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Page 3 - Architecture

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Already dubbed the 'most radical landing stage ever built in Britain'by the Independent Review, the whole idea of a pier has been rethought and refined in this design. The design is highly original both aesthetically and in its engineering. The innovations have been developed in response to the piers' functional requirements, a tight budget and to provide users and onlookers with a stunning visual experience.

The architectural concept for the pontoon integrates the ramp, steps and pontoon shelter within a single structural form. This is defined by continuous surfaces of plate steel forming a single folded skin. Thus, the traditional pontoon construction technique of using flat plate steel welded together to form a floating box, was extended upwards to encompass the whole structure.

Techniques developed in the computer gaming industry of 'polygon reduction' were used to maximize the efficiency of the surface geometry at the design stage. Later, working with the steelwork contractor, a system of fabrication was developed which could be used in all areas of the structure.

The inner surface of the passenger area is defined by timber cladding. This material has traditional naval connotations and adds warmth to the visitor experience. The aim was to reinterpret its use in a contemporary manner which responded to the continuity of the internal surfaces. The 50mm larch slats form the internal skin of the waiting room including the ceiling, walls and bench in a singular folded surface.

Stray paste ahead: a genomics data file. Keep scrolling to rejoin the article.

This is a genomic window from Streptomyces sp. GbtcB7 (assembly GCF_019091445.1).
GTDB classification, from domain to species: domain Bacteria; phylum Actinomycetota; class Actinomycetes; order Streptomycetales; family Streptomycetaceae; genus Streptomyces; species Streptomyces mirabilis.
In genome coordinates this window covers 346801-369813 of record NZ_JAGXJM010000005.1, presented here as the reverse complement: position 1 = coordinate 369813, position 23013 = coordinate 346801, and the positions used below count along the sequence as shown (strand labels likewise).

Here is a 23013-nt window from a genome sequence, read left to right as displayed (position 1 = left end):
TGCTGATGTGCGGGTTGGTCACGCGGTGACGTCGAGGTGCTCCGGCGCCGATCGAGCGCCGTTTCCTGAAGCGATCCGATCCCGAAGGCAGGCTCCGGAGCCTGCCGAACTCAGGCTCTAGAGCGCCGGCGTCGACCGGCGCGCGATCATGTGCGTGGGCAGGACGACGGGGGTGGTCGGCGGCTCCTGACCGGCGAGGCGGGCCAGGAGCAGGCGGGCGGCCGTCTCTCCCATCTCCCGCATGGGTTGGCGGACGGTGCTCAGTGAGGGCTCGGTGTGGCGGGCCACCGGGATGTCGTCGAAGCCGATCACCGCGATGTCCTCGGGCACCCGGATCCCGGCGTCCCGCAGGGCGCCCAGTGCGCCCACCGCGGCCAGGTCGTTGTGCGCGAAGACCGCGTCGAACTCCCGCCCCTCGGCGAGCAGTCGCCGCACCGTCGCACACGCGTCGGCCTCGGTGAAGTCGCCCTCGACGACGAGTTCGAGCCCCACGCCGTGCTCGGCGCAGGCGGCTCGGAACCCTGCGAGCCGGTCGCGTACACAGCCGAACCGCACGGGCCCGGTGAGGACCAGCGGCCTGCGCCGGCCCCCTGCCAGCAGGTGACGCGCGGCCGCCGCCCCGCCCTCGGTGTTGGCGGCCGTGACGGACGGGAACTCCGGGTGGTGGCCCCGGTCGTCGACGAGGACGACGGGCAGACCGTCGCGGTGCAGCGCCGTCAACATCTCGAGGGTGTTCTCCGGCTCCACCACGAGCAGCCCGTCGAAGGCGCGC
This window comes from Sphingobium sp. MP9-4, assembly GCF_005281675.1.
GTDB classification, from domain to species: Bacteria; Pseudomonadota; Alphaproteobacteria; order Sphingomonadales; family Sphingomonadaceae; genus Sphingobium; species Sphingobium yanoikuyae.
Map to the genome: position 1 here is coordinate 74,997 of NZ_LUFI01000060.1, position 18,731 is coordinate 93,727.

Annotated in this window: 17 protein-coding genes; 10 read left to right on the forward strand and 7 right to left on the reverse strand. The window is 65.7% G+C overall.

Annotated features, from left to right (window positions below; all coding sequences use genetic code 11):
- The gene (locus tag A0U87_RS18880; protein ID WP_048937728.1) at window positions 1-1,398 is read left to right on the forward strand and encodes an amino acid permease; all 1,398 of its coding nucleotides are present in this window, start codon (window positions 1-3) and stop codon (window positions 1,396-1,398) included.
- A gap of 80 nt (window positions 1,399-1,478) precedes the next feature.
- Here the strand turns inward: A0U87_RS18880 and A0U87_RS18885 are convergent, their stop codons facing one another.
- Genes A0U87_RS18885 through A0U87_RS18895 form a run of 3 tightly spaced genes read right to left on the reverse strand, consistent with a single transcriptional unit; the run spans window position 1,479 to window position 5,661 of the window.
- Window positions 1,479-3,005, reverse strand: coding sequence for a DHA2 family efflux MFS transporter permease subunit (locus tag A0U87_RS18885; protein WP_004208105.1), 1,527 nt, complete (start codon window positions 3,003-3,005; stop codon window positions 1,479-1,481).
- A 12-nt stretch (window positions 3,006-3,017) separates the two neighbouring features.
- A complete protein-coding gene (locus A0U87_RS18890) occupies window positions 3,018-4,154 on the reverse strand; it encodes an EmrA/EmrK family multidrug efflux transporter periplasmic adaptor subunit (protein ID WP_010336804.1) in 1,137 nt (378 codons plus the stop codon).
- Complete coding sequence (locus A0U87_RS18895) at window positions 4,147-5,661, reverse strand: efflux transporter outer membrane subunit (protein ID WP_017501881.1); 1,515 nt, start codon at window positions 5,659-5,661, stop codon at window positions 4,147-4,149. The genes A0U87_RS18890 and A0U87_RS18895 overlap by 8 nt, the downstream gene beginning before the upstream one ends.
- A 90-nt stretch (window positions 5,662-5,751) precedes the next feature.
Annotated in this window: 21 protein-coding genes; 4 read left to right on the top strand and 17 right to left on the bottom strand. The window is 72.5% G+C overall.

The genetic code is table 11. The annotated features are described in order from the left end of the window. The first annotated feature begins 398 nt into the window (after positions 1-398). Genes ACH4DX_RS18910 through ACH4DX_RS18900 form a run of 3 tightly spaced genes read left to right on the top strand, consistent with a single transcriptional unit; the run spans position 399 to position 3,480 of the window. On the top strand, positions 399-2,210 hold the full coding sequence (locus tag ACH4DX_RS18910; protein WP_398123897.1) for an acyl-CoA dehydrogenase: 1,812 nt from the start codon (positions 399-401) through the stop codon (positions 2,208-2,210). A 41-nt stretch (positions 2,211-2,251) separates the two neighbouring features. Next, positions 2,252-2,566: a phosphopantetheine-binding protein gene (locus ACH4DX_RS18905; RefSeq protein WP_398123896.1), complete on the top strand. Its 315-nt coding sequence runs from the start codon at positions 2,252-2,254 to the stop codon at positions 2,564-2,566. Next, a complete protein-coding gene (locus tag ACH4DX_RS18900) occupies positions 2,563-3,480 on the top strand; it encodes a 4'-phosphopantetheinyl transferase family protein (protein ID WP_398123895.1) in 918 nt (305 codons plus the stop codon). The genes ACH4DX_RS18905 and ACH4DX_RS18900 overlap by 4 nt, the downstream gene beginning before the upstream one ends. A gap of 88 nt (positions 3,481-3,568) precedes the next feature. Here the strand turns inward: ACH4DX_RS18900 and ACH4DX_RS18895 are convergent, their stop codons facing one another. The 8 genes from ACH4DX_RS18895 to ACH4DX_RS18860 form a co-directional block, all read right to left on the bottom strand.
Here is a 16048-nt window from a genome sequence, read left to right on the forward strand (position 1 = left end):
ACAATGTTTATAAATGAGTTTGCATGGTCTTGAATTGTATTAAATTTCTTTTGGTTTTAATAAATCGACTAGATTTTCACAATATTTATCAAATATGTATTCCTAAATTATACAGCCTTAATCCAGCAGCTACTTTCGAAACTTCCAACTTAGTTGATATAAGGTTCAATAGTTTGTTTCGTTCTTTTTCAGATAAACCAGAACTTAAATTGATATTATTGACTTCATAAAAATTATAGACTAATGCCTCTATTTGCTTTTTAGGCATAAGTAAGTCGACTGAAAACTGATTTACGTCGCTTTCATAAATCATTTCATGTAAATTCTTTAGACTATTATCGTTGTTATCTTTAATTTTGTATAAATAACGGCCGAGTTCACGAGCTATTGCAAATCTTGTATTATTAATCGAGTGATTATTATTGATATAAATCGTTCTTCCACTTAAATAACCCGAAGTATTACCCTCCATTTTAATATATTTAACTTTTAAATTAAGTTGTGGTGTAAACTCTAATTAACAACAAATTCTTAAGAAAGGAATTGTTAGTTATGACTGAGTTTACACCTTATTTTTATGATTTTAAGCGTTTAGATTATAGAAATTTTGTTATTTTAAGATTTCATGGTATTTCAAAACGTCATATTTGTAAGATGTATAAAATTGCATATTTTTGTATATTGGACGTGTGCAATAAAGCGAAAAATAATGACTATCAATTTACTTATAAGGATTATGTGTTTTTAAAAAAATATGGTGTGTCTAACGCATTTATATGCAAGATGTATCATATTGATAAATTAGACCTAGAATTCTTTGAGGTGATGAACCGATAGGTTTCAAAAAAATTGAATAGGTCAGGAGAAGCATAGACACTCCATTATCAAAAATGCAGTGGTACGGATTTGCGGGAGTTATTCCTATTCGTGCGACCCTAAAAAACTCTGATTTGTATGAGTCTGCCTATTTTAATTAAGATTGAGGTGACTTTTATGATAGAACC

In order to maintain a one-in-twelve gradient for disabled access throughout a six metre tidal range a 60 metre brow was needed combined with long fixed-gradient ramps and a stair on the pontoon. The brow is a two layered Warren truss composed in elevation to increase its visual density towards its centre and ends. The geometry was developed to explore how the structure could suggest a continuity of surface and space.

David Marks


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Images copyright Beckett Rankine and Marks Barfield Architects 2003